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Captain Fantastic

Opening Date
14 Jul 2016
M18 Some Nudity and Coarse Language
119 mins
English with no subtitles
Matt Ross
Viggo Mortensen, Frank Langella, Kathryn Hahn
Deep in the forests of the Pacific Northwest, isolated from society, a devoted father (Viggo Mortensen) dedicates his life to transforming his six young children into extraordinary adults. But when a tragedy strikes the family, they are forced to leave this self-created paradise and begin a journey into the outside world that challenges his idea of what it means to be a parent and brings into question everything he's taught them.
By Jason Lin  12 Jul 2016
Albeit a painful film to digest, Captain Fantastic is a celebration of life and humanity at its core through a focused perspective of an unconventional family that unravels our conventional world.
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Parents are well known to go the extra mile without hesitation for their children. Such parental love comes in various forms in today’s society, which is also observed in the different parenting styles.
Director and screenwriter Matt Ross brings a tale of a free-spirited father of six Ben Cash (Viggo Mortensen), which scored a nomination for the Un Certain Regard Award and also won Ross the Un Certain Regard – Directing Prize at this year’s Cannes Film Festival.
From an actor who has turned to pen and direct, Captain Fantastic is a brilliant film of strong performance observed several characters. Mortensen has found a comfortable niche persona to portray – a perfect blend of delicate freedom and vigorous austerity.
Living in the wilderness so remotely detached from civilisation, Father Cash subjects his six children Bodevan (George MacKay), Kielyr (Samantha Isler), Vespyr (Annalise Basso), Rellian (Nicholas Hamilton), Zaja (Shree Crooks), and Nai (Charlie Shotwell) to a strict physical fitness and survival-training regime every single morning.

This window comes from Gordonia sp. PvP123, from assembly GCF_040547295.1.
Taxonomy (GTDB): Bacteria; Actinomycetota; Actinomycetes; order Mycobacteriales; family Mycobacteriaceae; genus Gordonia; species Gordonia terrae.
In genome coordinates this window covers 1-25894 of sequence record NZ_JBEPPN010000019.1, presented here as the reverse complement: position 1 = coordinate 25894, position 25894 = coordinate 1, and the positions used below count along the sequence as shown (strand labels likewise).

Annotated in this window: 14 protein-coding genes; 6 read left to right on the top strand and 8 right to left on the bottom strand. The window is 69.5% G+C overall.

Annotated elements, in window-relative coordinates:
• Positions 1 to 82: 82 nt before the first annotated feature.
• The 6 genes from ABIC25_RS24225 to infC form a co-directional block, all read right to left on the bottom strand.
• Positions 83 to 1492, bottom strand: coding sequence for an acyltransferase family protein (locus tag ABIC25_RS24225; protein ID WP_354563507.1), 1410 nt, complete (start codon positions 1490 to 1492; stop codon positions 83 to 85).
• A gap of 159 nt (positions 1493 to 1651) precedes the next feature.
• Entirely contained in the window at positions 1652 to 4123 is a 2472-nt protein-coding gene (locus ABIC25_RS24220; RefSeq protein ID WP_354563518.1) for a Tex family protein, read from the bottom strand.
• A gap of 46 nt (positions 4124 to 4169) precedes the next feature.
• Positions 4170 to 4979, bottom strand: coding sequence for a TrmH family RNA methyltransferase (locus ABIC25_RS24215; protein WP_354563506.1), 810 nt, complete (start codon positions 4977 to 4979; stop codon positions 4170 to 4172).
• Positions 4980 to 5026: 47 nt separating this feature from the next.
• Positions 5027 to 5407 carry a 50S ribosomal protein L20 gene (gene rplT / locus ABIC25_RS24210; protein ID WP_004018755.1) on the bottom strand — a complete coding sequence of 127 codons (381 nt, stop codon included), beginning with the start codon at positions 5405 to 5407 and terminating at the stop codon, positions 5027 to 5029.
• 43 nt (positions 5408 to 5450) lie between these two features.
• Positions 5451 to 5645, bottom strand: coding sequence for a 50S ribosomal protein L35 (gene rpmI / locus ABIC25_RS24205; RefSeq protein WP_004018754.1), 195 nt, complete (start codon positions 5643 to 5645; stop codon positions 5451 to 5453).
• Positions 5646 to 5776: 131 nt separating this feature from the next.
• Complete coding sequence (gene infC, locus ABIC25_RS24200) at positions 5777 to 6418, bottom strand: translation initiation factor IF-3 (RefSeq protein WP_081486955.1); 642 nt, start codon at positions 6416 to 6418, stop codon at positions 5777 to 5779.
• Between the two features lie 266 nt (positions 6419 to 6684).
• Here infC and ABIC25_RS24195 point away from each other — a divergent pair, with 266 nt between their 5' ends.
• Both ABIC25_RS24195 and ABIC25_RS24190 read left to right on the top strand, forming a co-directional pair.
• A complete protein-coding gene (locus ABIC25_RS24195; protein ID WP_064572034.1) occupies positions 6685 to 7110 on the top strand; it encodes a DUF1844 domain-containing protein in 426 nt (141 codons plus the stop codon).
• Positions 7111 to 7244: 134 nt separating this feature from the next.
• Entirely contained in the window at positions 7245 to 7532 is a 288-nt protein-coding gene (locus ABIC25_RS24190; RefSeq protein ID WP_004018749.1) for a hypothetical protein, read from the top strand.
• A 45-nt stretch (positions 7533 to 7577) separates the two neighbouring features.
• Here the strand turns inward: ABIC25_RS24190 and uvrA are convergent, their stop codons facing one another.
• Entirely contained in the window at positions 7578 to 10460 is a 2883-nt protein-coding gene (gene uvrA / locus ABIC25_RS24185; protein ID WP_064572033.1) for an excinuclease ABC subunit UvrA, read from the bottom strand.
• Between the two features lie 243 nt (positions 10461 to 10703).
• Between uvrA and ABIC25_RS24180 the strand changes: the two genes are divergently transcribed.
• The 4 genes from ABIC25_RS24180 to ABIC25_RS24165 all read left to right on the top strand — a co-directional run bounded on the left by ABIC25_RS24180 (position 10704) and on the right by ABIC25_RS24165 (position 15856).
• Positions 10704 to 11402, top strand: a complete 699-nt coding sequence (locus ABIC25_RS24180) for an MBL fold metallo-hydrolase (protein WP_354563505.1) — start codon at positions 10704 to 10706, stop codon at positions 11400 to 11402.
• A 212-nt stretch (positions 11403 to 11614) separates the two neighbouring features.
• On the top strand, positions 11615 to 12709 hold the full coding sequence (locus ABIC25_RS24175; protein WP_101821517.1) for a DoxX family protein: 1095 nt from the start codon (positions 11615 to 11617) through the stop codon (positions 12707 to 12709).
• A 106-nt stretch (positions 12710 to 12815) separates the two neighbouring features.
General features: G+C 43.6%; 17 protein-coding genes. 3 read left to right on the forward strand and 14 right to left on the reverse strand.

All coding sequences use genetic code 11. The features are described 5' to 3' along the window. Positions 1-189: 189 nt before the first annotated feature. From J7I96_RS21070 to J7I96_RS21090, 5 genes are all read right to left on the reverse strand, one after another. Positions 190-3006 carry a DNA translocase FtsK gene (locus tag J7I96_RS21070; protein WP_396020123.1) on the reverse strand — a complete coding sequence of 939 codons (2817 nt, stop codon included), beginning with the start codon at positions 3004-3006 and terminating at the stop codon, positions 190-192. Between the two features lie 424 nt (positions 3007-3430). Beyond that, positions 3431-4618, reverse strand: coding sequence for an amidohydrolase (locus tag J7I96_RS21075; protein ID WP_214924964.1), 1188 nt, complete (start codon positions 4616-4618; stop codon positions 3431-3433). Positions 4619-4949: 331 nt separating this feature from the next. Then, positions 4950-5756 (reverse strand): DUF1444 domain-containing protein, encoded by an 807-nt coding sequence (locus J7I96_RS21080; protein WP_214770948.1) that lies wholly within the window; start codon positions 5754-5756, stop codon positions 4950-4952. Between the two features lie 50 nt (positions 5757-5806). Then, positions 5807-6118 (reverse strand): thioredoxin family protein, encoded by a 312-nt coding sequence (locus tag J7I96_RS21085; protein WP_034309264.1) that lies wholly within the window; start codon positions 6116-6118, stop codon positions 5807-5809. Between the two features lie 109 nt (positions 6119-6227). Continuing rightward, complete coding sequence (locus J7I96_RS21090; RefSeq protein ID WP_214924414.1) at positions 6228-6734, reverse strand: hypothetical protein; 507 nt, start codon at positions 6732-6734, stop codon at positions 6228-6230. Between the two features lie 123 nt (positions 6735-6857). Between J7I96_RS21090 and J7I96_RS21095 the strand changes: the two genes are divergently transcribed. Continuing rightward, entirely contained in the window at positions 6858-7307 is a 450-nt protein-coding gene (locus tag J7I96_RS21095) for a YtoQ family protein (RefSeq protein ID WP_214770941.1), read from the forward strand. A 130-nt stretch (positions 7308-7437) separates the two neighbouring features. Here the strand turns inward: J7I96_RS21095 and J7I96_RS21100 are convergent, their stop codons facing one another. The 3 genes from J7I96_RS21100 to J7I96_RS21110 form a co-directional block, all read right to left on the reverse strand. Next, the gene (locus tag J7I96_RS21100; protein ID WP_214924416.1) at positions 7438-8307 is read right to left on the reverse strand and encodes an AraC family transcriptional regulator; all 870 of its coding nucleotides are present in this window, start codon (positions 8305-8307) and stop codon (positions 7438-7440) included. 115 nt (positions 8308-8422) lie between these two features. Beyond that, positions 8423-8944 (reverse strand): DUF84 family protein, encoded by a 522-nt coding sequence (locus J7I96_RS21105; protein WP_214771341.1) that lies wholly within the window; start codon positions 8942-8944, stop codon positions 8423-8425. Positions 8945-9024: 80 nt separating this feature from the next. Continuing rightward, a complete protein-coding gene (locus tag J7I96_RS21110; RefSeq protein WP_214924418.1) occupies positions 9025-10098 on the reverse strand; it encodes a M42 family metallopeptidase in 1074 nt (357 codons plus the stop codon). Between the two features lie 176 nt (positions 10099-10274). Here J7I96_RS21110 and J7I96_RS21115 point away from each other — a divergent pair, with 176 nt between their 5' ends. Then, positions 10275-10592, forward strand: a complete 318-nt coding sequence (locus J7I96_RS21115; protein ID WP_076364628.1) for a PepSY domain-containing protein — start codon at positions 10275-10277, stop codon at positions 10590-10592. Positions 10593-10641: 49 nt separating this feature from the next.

From hunting for game meat to sparring practice with knives, it is hard to comprehend how any parent will even allow of these in a contemporary family. The mere sight of how all six children are tasked to negotiate steep and dangerous climbs up a rugged mountain in a sequence simply astonishes the audience.
This life would simply have continued undisrupted – if not for the sudden demise of their mother Leslie (Trin Miller) who attempted suicide. Herewith begins the interesting journey of how the Cash family adapts to civilisation.
Mistaking Nike for the ancient Greek Goddess of Victory and clarifying the astronomy of Star Trek, these are scenarios that reflect the six siblings’ lack of social skillsets. Beyond their unorthodox mindset, these children are otherwise very well versed in general knowledge.
Captain Fantastic is not trying to critique the Cash family’s philosophical mindset and approach towards life. Instead it hopes to impose upon all to try and embrace differences – even if one does not comprehend them. This is where the film encourages all to take a different perspective to view life.
The very reason why Captain Fantastic may prove to be challenging for most viewers to sit through is because the film is told from the Cash family’s point of view. Ross’ directorial excellence in this film resides within his telling of the story from the Cash family’s perspective.
Denouncing Capitalism and Christmas, one ponders if it is really possible to live within a family detached from society. As some of the children grow up, logic will soon prompt them to question things in life. Bodevian’s SAT scores attracted admission letters from several top universities – can his father provide him a doctorate degree and teach him rocket science? Rellian silently blames his father for removing their mother from their lives.
Albeit a painful film to digest, Captain Fantastic is a celebration of life and humanity at its core through a focused perspective of an unconventional family that unravels our conventional world.
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